Amid a public health crisis that has severely impacted the cultural industry, the National Association of Latino Arts & Cultures (NALAC) and the Ford Foundation have decided to launch “Reclaiming the Border Narrative,” an initiative to change the perspective and approach to migration and border issues in the country.
As announced by the organizations, the initiative consists of 27 grants to artists, cultural workers, and organizations whose work will change narratives and amplify stories in collaboration with their respective communities in the U.S.-Mexico border region.
NALAC grantees will receive $1.42 million for work that will take place over two years.
There are eight recipients in California, 4 in Arizona, 2 in New Mexico, 9 in Texas, and 3 in Mexico.
According to their press release, “Reclaiming the Border Narrative” is an effort to penetrate and shape national attention on migration and the border by supporting authentic storytelling by impacted communities about the cultures and socio-political dynamics that make up the region.
“We work to uplift the most marginalized voices within our communities because we know that art and culture is our most powerful conduit for transformative change,” said María López De León, president, and CEO of the National Association of Latino Arts and Cultures. “Using their artistic and cultural practice strategically to advance justice, artists and culture-makers along the southern border will create works that reflect the dignity, resilience, and beauty inherent in border communities and our histories.”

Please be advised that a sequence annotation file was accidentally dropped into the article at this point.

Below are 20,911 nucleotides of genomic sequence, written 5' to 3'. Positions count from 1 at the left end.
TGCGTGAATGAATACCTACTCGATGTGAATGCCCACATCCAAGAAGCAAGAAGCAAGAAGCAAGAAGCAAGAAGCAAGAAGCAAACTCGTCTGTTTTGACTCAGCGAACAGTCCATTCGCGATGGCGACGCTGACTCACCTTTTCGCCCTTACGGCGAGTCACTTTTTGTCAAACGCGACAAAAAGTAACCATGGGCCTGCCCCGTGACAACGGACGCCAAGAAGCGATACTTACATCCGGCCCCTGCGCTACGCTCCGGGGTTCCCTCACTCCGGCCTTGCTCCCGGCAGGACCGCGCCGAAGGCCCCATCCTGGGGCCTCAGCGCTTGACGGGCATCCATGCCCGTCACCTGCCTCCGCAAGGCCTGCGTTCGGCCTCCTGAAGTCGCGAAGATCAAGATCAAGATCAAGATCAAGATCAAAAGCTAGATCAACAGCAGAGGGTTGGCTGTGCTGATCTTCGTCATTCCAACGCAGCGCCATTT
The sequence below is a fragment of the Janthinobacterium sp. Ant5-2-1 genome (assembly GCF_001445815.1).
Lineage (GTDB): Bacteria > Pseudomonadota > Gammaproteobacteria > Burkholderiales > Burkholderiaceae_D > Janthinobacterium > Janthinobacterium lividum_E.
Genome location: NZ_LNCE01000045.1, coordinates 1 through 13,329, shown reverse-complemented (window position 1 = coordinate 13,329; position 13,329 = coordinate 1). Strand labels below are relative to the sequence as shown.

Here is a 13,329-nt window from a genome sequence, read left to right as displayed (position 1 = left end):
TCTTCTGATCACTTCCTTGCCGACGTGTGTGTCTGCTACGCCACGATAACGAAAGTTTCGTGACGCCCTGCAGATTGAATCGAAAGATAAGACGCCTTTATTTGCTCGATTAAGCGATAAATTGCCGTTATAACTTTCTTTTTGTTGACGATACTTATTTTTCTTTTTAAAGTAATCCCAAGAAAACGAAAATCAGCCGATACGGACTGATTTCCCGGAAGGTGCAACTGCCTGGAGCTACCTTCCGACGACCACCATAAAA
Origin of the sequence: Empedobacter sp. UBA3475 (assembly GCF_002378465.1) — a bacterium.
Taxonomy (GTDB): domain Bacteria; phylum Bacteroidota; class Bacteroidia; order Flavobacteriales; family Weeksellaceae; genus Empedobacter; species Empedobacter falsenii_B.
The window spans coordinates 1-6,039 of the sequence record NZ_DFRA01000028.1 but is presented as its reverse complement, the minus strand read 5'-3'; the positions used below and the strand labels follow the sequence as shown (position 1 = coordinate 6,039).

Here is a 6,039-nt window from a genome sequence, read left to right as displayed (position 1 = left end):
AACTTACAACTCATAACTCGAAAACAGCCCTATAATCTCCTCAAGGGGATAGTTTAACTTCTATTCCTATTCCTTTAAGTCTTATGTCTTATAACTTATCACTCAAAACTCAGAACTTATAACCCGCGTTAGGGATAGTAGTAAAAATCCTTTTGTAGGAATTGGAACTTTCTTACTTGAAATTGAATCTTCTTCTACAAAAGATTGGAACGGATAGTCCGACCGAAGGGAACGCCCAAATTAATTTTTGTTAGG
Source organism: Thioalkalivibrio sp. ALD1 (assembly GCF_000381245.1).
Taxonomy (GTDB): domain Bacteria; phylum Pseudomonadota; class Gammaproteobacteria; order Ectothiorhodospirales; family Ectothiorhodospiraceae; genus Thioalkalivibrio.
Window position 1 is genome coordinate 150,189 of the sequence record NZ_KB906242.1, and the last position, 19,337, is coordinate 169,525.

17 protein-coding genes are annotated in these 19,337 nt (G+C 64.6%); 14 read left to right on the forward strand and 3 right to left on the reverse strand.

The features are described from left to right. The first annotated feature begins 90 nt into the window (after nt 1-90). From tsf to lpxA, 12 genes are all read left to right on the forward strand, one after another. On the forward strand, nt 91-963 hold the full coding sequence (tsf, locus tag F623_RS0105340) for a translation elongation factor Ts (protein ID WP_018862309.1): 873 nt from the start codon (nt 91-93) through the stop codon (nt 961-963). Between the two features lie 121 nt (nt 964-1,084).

The stories of border communities, including US citizens, immigrants, refugees, indigenous peoples, and asylum seekers, are an integral part of our nation’s history and present.
“Damaging narratives about border communities have for too long dominated the national attitude towards immigrants. We are proud to support these communities to reclaim their truth, speak their stories, and craft new anthems for America that ring with the dignity, demands, and dreams of border communities,” said Maria Torres-Springer, vice president of U.S. Programs for the Ford Foundation.